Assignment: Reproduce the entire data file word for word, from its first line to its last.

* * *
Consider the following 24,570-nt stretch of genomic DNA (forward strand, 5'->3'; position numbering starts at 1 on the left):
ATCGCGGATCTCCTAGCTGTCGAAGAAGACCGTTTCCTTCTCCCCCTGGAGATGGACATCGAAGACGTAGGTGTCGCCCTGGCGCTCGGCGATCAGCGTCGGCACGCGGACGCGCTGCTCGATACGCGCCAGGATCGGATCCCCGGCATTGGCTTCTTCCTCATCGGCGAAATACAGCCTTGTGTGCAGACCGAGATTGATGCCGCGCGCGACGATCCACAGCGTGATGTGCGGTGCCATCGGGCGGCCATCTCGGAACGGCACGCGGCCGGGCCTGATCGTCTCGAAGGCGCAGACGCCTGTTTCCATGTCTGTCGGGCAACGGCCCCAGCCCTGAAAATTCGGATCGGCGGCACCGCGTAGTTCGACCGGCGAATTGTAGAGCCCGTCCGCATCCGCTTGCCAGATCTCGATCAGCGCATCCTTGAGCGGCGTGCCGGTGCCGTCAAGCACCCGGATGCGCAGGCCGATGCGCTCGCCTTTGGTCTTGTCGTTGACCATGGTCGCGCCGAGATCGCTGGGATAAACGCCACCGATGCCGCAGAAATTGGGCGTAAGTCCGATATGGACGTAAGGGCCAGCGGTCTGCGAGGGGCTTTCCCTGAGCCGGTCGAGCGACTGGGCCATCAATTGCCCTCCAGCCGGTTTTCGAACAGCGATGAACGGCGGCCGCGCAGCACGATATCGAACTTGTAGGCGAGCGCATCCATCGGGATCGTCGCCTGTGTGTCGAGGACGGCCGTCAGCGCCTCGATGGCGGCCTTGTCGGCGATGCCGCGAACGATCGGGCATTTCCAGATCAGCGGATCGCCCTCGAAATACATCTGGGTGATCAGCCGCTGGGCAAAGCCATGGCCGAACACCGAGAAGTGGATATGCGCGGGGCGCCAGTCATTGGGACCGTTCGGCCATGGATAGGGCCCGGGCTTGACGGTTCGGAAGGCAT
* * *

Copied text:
Consider the following 24,570-nt stretch of genomic DNA (forward strand, 5'->3'; position numbering starts at 1 on the left):
ATCGCGGATCTCCTAGCTGTCGAAGAAGACCGTTTCCTTCTCCCCCTGGAGATGGACATCGAAGACGTAGGTGTCGCCCTGGCGCTCGGCGATCAGCGTCGGCACGCGGACGCGCTGCTCGATACGCGCCAGGATCGGATCCCCGGCATTGGCTTCTTCCTCATCGGCGAAATACAGCCTTGTGTGCAGACCGAGATTGATGCCGCGCGCGACGATCCACAGCGTGATGTGCGGTGCCATCGGGCGGCCATCTCGGAACGGCACGCGGCCGGGCCTGATCGTCTCGAAGGCGCAGACGCCTGTTTCCATGTCTGTCGGGCAACGGCCCCAGCCCTGAAAATTCGGATCGGCGGCACCGCGTAGTTCGACCGGCGAATTGTAGAGCCCGTCCGCATCCGCTTGCCAGATCTCGATCAGCGCATCCTTGAGCGGCGTGCCGGTGCCGTCAAGCACCCGGATGCGCAGGCCGATGCGCTCGCCTTTGGTCTTGTCGTTGACCATGGTCGCGCCGAGATCGCTGGGATAAACGCCACCGATGCCGCAGAAATTGGGCGTAAGTCCGATATGGACGTAAGGGCCAGCGGTCTGCGAGGGGCTTTCCCTGAGCCGGTCGAGCGACTGGGCCATCAATTGCCCTCCAGCCGGTTTTCGAACAGCGATGAACGGCGGCCGCGCAGCACGATATCGAACTTGTAGGCGAGCGCATCCATCGGGATCGTCGCCTGTGTGTCGAGGACGGCCGTCAGCGCCTCGATGGCGGCCTTGTCGGCGATGCCGCGAACGATCGGGCATTTCCAGATCAGCGGATCGCCCTCGAAATACATCTGGGTGATCAGCCGCTGGGCAAAGCCATGGCCGAACACCGAGAAGTGGATATGCGCGGGGCGCCAGTCATTGGGACCGTTCGGCCATGGATAGGGCCCGGGCTTGACGGTTCGGAAGGCAT